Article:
The Hyacinth Bucket of 18th-century literature

Fanny Burney: a biography by Claire Harman (HarperCollins, £19.99)
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The Independent Culture

When she was 15, Frances Burney began a journal that fictionalised her long life as she was living it. An 18th-century Hyacinth Bucket of genius, she edited out the family scandals and gracefully tweaked her adventures and successes. It was addressed "To Nobody", an imaginary confidante to whom "I reveal every thought, every wish of my Heart, with... sincerity to the end of my life". The verbal ambiguity admits that sincerity is impossible, certainly for a young woman writer in the 1760s.

When she was 15, Frances Burney began a journal that fictionalised her long life as she was living it. An 18th-century Hyacinth Bucket of genius, she edited out the family scandals and gracefully tweaked her adventures and successes. It was addressed "To Nobody", an imaginary confidante to whom "I reveal every thought, every wish of my Heart, with... sincerity to the end of my life". The verbal ambiguity admits that sincerity is impossible, certainly for a young woman writer in the 1760s.

The mass of surviving letters, diaries and notebooks, the number of famous people she knew and the unlikely events of her life have proved irresistible: the sensation when her first novel, Evelina, burst on to the London scene in 1778; her intimacy with Samuel Johnson's circle; her miserable stint as Keeper of the Robes to Queen Charlotte while George III was demented; her romantic late marriage to a French émigré, Alexandre D'Arblay; the plays and later novels; the pre-anaesthetics radical mastectomy; the days rolling bandages for the Waterloo wounded; and the decline of her prose style.

These topics have been worked over endlessly, first by Burney, then by an array of scholars and biographers. Kate Chisholm's engaging Life is only two years old. Aren't we Burneyed out? Can we take yet another blow-by-blow account of the seven surgeons in black who surrounded her bed one terrible Paris morning in 1811?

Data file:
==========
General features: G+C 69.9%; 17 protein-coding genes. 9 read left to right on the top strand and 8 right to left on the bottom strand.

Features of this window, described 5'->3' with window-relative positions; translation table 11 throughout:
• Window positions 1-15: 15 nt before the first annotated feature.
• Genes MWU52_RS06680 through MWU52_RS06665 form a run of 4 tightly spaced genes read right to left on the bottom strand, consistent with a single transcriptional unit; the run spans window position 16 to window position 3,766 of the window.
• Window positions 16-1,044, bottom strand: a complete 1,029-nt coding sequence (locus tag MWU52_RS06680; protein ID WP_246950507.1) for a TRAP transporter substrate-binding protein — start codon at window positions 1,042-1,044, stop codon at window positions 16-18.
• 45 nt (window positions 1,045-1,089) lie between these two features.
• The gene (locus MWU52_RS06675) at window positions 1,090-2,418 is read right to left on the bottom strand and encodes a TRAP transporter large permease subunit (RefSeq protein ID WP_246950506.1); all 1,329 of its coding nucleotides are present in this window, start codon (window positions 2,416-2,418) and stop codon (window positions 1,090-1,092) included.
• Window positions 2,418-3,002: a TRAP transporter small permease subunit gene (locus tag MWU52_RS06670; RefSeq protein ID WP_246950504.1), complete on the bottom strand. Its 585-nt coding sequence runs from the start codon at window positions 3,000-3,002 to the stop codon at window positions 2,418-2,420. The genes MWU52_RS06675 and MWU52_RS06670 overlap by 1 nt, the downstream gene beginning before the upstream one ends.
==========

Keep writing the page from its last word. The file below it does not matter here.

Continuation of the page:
Surprisingly, we can. Though Claire Harman says little that's factually new, she is astute on Burney's nervy, gutsy personality. She takes for granted that all her statements are questionable, positing several unnoticed forgeries. And she comments perceptively on the fiction.

Burney's heroines all suffer breakdown from trusting their feelings rather than observing strict codes of behaviour. The appeal of her writing lies in its division of sympathy between female self-assertion and resignation to duty. As Harman says, Burney gives a new view of the conventional heroine in Evelina, whose instant physical impact on men is shown as something of a liability: "Evelina exposes, in a way undreamed of by earlier novelists, the double standards applied to women." Here and elsewhere, Harman is less than fair to Burney's predecessor, Samuel Richardson. However, it is true that Burney's exposure of misogyny - as in the scene where two old women are made to run a race so the gentry can bet on them - is more provocative.

Among themselves, 18th-century women discussed their unequal status frankly. Burney's stepsister Maria wrote to her, evidently after some late-night teenage giggling: "I like your plan immensely of Extirpating that vile race of beings called man, but I have thought of an improvement in the sistim: suppose we were to cut off their prominent members and render them harmless Little Creatures?"

Burney's anxiety about men pervades her work, and she never wrote a good novel hero. But she continued to dream of a more sensitive form of the species. She found him at last among the witty and disreputable company - including Talleyrand and Germaine de Staël, no less - in a safe house near Dorking for refugees from the French Revolution.

The Burney industry continues. Her tragic drama is embarrassing, but the fast and funny production of A Busy Day, now at the Lyric Theatre, proves she could have rivalled Sheridan on his own ground. She wrote it in 1800; shortly afterwards, the d'Arblays were trapped in France by the war. The play was never performed until 1994, and only now in the West End. On the cusp of the 19th century, she anticipates Dickens. The aristocrats and working-class characters are grotesques, while upwardly mobile central characters invite the redefinition of lady and gentleman. And Woman's Hour will begin a dramatisation of her journals on 31 July.

This is a distinctive Life, against the odds. But maybe next time Harman will choose an underwritten subject: maybe even Sarah Burney, Frances's novel-writing renegade stepsister.

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